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Baroness Symons of Vernham Dean: The Government have not yet taken a position of principle for or against the drafting of such a Protocol. We have been taking a constructive part in the negotiations and will take a decision on whether to support any resulting text in the light of its terms.
Baroness Symons of Vernham Dean: Her Majesty's Government work actively within the UN Security Council and in other international organisations to promote international peace and security, upholding the principles of the UN Charter and other relevant international law.
Baroness Symons of Vernham Dean: We continue to urge the Russian Duma to ratify the START II agreement, so that negotiations may begin on a START III Treaty. The Strategic Defence Review set out the steps we are taking nationally to reduce our own nuclear weapons to the minimum level necessary.
The US will have spent over 2 billion US dollars on nuclear security programmes in Russia and the newly independent states between 1992 and 1999. These programmes will continue over the next five years. The G7/8 are currently studying options for the disposal of surplus weapons grade plutonium in Russia. The cost and duration of this programme are not yet clear. The US, Russia and IAEA are currently discussing a trilateral initiative to put certain US and Russian nuclear materials declared excess to defence needs under IAEA verification. Again, costs are not yet clear.
It has been estimated that the cost of completely eliminating nuclear waste and cleaning up contaminated areas in Russia could be in the range of 500 billion to 1,000 billion US dollars. It is of course unrealistic that such sums would be available from Western donors. Most pollution is low level and in remote regions. We are therefore, with our international partners, focusing on the most significant problems. For example, the EU is spending 8 million ecu dealing with nuclear waste in north-west Russia through its Technical Assistance to the Commonwealth of Independent States (TACIS) programme.
Baroness Amos: No definitive figures are available and the scale of diversions by the Sudan People's Liberation Army and Government of Sudan supported militias vary with location. The evidence is largely anecdotal. In any conflict situation, the danger exists of humanitarian aid being diverted by fighters, thus helping war to persist. It is for this reason that the international community, while providing such aid, has a duty at the same time to press warring factions to stop fighting and sue for peace. The previous administration donated much humanitarian aid to Sudan but made no attempt to engage in political dialogue.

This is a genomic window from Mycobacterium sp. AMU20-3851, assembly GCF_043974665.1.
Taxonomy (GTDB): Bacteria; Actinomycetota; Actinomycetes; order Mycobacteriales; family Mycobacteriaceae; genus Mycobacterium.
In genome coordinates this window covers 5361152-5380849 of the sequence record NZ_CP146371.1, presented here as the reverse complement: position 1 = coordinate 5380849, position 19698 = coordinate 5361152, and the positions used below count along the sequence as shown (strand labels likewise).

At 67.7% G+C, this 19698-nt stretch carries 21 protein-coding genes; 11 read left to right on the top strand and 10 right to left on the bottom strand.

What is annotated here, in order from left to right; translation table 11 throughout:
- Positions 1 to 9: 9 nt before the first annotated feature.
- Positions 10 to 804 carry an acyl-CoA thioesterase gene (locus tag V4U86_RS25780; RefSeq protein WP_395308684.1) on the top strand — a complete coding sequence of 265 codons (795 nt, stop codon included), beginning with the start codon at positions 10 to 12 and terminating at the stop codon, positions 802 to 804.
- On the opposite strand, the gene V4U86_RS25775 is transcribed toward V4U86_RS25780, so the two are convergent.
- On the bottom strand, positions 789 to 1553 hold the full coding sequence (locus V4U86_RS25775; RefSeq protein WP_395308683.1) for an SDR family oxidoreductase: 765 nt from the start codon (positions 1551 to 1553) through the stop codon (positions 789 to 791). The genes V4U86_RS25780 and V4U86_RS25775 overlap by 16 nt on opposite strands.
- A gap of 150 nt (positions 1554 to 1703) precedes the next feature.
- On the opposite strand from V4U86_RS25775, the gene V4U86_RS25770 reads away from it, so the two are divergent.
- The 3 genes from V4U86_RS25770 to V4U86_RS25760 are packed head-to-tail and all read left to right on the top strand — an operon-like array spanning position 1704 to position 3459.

From an early stage of last year's crisis in Sudan, we put pressure on both sides to ensure that assistance reached all the vulnerable people for whom it was intended. We and our international partners continue to apply this pressure and the UN World Food Programme report that the situation is showing real signs of improvement. In parallel we have played a key role in supporting the peace process. We will continue to provide humanitarian assistance to Sudan and will also make every effort to press for a lasting and just peace as the only long-term solution to the suffering of the many vulnerable people there.
Baroness Amos: It has been made clear by the Government that we have increased the international development budget by £1.6 billion over the period 1999/2000 and 2001/02; it is anticipated that this increase will raise the UK's oda/GNP ratio to 0.3 per cent. in 2001.
Aid targets are measured on a calendar year basis. For financial year 1997-98, we lived within the financial ceilings set by the previous administration while we re-ordered our priorities. We inherited a programme which was declining in cash terms and which resulted in 1997 in a UK performance of 0.26 per cent against the 0.7 per cent. GNP target. The 1998 oda/GNP ratio will be announced by the Development Assistance Committee of the OECD in June.
The Minister of State, Ministry of Defence (Lord Gilbert): Currently, Phoenix is the only unmanned aerial vehicle, UAV, in service with the UK armed forces. During the development of Phoenix, there were instances where the UAV was damaged during landing, but it has always landed in designated safe areas and has never posed any significant danger to human life or property. Other unmanned land, air and sea vehicles are in the early stages of development. Safety is a key consideration in the design and operation of any piece of military equipment and full account is taken from initial development through to deployment on operations.
Lord Gilbert: Five twenty-foot equivalent units could be made available by 1 May 1999. Subsequent accommodation will be provided as necessary in relation to the size of any force and the timing of its deployment.
The Parliamentary Under-Secretary of State, Department of Health (Baroness Hayman): Pursuant to the dissolution of 37 National Health Service trusts on 1 April 1998 and their reconfiguration through the establishment of 18 new trusts on that date, we propose to create originating debt for the new trusts equal to the net assets transferred to them and therefore to remit the outstanding debt of the dissolved trusts.
These operations involve no overall loss to the Exchequer. Her Majesty's Treasury has presented a minute to the House, on 2 March 1999, giving the particulars and circumstances of the proposed remission which it has approved in principle.
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